White Lives Matter Marchers Despondent After Failure: 'I Was the Only Person To Show Up'

Attempts to organize far-right "White Lives Matter" marches in cities across the country failed spectacularly, with a number of planned events having almost no attendees or canceled entirely.

White supremacists, neo-Nazis and other extremists had coordinated dozens of rallies in cities such as Fort Texas, Chicago, Illinois and Orlando, Florida, all due to take place at 1 p.m. on Sunday.

The marches were planned and discussed on social media and encrypted messaging app Telegram.

However, there was no real indication that many of the White Lives Marches would be highly attended, with several dedicated channels for individual marches in cities having only a handful of subscribers.

The largest of the White Lives Matter rallies appears to have taken place in Huntington Beach, California, but the white supremacists were still vastly outnumbered by more than 200 counter-protesters.

An unlawful assembly was later declared after physical altercations broke out between the two opposing sides.

Elsewhere, other planned White Lives Matter saw almost no attendees from the far-right, with some only having a handful being met with large crowds of counter-protesters.

According to NBC News, there was only White Lives Matter marcher in Albuquerque, New Mexico, on Sunday, with three showing up outside City Hall in Fort Worth, Texas.

On Telegram, despondent marchers described their disappointment over the failure of the rallies planned in their city.

The administrator who organized a march in Kenner, Louisiana, wrote on Telegram: "No one has shown up to the meetup point, it has been close to two hours since the technical start time for the march. We're gonna call it, the march is canceled. If anyone is still trying to make it, I advise you not to."

One Telegram user in Memphis, Tennessee, described how they "sat around the area" of the protest but "no one showed up" on Sunday.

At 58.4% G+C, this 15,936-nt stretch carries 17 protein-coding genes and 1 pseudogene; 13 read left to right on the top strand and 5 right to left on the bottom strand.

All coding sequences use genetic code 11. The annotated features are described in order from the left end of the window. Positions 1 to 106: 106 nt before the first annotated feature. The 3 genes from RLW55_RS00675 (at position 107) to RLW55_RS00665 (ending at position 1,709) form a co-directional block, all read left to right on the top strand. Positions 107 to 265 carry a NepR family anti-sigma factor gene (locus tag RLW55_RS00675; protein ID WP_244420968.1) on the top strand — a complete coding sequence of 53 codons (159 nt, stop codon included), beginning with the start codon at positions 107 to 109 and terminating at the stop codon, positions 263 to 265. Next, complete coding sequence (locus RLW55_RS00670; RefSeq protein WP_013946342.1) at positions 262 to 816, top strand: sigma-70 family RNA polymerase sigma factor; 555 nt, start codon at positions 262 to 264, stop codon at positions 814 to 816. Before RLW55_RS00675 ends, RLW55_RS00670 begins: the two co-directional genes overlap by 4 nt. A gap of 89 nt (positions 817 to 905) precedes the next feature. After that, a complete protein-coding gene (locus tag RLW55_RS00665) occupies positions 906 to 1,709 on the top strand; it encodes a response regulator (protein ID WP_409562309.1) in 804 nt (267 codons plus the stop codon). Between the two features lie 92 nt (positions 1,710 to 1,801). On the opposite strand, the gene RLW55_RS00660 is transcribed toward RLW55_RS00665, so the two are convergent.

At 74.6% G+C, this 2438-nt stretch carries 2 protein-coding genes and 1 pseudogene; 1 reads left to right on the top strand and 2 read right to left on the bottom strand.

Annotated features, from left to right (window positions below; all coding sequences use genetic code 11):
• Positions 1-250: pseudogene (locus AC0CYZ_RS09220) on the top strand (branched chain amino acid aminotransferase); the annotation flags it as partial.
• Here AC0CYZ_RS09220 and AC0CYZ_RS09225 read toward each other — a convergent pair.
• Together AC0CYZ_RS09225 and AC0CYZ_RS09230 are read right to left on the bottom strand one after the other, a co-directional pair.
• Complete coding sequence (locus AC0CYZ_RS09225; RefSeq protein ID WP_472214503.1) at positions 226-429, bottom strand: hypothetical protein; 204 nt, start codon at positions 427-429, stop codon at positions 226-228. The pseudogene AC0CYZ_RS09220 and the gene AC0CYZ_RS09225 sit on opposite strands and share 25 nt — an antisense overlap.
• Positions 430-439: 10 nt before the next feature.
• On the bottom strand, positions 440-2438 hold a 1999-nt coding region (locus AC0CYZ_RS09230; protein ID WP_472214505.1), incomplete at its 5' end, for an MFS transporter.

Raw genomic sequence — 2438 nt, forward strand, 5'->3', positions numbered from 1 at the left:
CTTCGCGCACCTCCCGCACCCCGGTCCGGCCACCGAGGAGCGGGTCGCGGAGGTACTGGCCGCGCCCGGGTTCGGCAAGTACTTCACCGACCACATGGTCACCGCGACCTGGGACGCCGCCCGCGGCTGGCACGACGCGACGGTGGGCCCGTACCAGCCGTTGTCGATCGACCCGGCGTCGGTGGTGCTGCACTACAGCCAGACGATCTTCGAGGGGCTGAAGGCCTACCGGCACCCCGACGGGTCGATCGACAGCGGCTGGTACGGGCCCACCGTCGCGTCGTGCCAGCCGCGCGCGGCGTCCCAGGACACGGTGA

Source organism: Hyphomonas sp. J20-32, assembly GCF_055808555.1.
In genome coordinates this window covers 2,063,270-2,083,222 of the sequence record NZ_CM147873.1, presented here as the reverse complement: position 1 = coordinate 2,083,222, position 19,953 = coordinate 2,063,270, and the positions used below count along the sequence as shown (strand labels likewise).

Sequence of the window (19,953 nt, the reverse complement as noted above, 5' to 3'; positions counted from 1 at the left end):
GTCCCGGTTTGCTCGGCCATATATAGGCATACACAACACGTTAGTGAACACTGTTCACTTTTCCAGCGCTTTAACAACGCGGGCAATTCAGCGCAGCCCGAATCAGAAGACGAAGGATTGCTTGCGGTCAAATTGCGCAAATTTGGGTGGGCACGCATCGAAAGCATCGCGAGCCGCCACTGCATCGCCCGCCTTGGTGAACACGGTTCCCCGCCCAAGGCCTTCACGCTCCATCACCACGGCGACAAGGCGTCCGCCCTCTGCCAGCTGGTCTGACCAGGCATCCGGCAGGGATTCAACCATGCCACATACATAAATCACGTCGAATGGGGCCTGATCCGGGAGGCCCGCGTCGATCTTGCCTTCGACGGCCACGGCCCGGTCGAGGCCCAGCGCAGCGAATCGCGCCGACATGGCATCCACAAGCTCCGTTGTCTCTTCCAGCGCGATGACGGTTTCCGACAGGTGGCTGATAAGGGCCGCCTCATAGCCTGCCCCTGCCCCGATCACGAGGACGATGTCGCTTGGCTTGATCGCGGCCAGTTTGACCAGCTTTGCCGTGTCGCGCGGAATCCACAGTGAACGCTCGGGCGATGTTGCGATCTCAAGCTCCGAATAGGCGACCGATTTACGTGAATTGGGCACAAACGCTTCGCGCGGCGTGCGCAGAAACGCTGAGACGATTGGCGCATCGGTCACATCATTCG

The organizer of a white supremacist rally in Nashville, Tennessee, also added: "Welp, I was the only person to show up and after being here an hour and a half for nothing I'm going home."

In an almost empty Telegram group for a White Lives Matter protest in Norfolk, Virginia, one woman wrote: "Well that was pitiful."

Organizers of the events were already in disarray days before April 11. As reported by Vice News, Telegram channels planning marches in cities such as Philadelphia and New York turned out to be hoaxes created by antifa to act as a "honeypot" to expose the neo-Nazis and extremists hoping to take part.

At least one person was still seen attending the fake "White Lives Matter" rally outside Trump Tower in New York on Sunday.

Others admins for the marches also expressed fears about the Nazi imagery and racism that was appearing in the channels, which they feared would put people off from joining the movement.

"This event should be 110% optical in the sense of no swastikas or anything that puts normies off. This is the chance to engage with normies," one admin wrote.

Others also expressed concerns about the attention the marches were getting in the media, with police departments across the country stating that they are aware of the planned rallies and would be planning accordingly.

"We hope events such as this will serve as an opportunity for unity rather than a platform to spread hate, bigotry and division," a Huntington Beach Police spokesperson said prior to Sunday's unrest.

"The City of Huntington Beach proudly stands by the values of diversity, equity and inclusion."

white lives matter
One single person arrived at Trump Tower for a "White Lives Matter" march and rally on April 11, 2021 in New York City. The march was organized on the encrypted messaging platform Telegram over the last month with a call for nationwide action David Dee Delgado/Getty Images